Beer drinkers beware: The mounting cost of beer ingredients could send local microbrew prices hopping, while a hop shortage could leave some brews lacking their signature flavor.
The price for malt barley – the primary ingredient in beer, along with water – has more than doubled in the past two years. Prices for hops, which determine a beer’s flavor, color and aroma, have at least doubled, and in some cases risen to five times their cost last year. And that’s if the hops are even available; most are in short supply, and some types have simply run out.
Brewers, especially craft brewers who are less insulated from the rising prices than larger industrial rivals, may be left with few choices: Raise prices to cover skyrocketing costs, decrease the amount of hops used, or alternate hops when they’re unavailable or too expensive.
“I think we’ll see beer become a little more like wine, where you have different price ranges for different kinds,” Joe Barberis, head brewer at Great Northern Brewing Company in Whitefish, said. “It used to be a six-pack would cost about the same as any other six-pack, but I think hoppier beers will start costing more because they have to.”
Barberis said total malt prices for the Great Northern have increased by about 27 percent over last year’s cost, while hops have gone up approximately 366 percent. One hop that sold for about $4.50 a pound last year now goes for about $20 per pound. The average 20-barrel batch of beer uses anywhere from five to 20 pounds of hops.
For Great Northern’s “flagship” beer, Wheatfish, that’s a 46 percent cost increase for basic ingredients, and for their hoppiest beer, Bear Naked Amber, an 87 percent jump in just the past year.
In addition, glass prices for bottling are up, as well as the price of cardboard for packaging, and transportation bills are climbing with the price of fuel. All these factors combine for daunting numbers on the expense side of a brewer’s ledger.
Breweries across the valley are feeling the pressure as costs continue to rise. Consumers don’t always feel those price increases: Distributors and retailers frequently eat the costs themselves. But with prices shooting up quickly, things could soon change at local taps and restaurants. And, in the case of six-packs, area brewers say the question isn’t if prices will go up, but how high they’ll climb.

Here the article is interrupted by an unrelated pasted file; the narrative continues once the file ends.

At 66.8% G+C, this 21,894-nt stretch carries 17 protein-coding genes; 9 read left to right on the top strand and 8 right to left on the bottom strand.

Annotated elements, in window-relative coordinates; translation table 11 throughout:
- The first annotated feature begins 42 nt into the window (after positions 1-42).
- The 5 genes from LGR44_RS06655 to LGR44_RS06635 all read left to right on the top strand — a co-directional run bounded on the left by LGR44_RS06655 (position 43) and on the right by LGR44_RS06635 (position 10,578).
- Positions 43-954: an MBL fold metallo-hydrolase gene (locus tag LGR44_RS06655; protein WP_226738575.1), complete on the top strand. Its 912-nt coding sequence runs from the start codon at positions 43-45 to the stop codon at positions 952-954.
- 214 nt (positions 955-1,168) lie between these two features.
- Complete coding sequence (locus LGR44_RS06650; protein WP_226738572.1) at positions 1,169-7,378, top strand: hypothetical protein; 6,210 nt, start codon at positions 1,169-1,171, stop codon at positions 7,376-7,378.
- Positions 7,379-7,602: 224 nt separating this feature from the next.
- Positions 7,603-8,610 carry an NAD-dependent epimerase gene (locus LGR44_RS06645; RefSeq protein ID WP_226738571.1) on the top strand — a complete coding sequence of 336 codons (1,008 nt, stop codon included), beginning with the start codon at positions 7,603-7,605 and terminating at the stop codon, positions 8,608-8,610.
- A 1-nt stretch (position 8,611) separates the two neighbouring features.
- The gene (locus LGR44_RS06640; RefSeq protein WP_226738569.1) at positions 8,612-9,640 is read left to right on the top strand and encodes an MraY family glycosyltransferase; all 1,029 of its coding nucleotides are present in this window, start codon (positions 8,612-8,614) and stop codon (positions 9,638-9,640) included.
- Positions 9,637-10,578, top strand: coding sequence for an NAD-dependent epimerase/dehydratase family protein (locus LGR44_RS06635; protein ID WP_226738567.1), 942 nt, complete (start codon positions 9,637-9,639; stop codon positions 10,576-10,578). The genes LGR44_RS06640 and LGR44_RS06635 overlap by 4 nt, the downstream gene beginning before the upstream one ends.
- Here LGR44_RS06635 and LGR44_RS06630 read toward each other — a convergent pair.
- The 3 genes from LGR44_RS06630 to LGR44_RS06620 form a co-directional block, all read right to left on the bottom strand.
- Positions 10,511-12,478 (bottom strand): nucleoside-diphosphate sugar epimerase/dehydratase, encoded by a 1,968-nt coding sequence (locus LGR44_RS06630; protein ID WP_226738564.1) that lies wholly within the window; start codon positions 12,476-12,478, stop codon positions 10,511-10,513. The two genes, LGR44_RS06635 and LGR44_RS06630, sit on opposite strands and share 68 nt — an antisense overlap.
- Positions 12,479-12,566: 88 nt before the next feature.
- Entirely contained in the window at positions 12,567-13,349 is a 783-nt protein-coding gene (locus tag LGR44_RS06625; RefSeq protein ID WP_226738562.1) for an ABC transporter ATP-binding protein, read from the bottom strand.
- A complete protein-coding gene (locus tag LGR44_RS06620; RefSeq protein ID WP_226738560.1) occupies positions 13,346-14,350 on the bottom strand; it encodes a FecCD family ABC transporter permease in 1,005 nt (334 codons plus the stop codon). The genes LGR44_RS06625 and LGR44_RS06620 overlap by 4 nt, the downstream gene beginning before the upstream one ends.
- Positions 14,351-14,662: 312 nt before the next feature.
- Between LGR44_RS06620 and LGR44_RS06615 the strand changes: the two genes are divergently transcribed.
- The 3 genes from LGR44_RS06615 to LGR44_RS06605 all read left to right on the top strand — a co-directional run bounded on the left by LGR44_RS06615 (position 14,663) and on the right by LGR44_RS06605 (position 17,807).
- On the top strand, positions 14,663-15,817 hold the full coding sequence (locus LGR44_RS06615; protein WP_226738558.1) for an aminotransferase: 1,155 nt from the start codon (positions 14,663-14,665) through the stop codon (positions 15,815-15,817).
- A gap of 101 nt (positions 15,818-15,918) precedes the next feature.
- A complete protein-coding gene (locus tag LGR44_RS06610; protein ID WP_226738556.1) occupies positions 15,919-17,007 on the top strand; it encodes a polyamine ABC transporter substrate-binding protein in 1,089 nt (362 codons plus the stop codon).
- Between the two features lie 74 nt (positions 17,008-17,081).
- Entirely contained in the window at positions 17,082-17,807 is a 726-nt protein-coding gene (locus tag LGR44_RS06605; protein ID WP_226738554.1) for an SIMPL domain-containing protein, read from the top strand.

Craig Koontz, brewer at Tamarack Brewing Company in Lakeside, said six-packs in some markets like Seattle have already reached $10.99. “Supply and demand is totally off tilt right now; it’s just all on the demand side so we’re seeing 300, 500 percent increases,” he said.
High barley prices are largely due to poor harvests in recent years, crop-devastating droughts and a decrease in farmers growing the grain, in part, because numerous farmers have switched to corn crops made more lucrative by a rising demand for ethanol.
A decade-long oversupply of hops that prompted farmers to abandon the crop has finally run out and acreage was down this year. On top of that, Australian crops were decimated by drought, hailstorms damaged crops in Europe and heat in the western United States reduced yield.
Trends in recent years have lent themselves to an increase in microbreweries and their sales, and brewers have experimented widely with hoppier beers. Now, that experimentation may shift to trying to tweak or replace recipes to cover for nonexistent or expensive hops: “There will be subtle changes in flavor if brewers play with recipes,” Koontz said.
“It’s just kind of an everything hit at once kind of thing,” Brad Turnbull, general manager at Lang Creek Brewery in Marion, said. “You know it’s going to hurt some breweries out there, especially if they’re not getting hops for their main staple, and it’ll probably put some out of business.”
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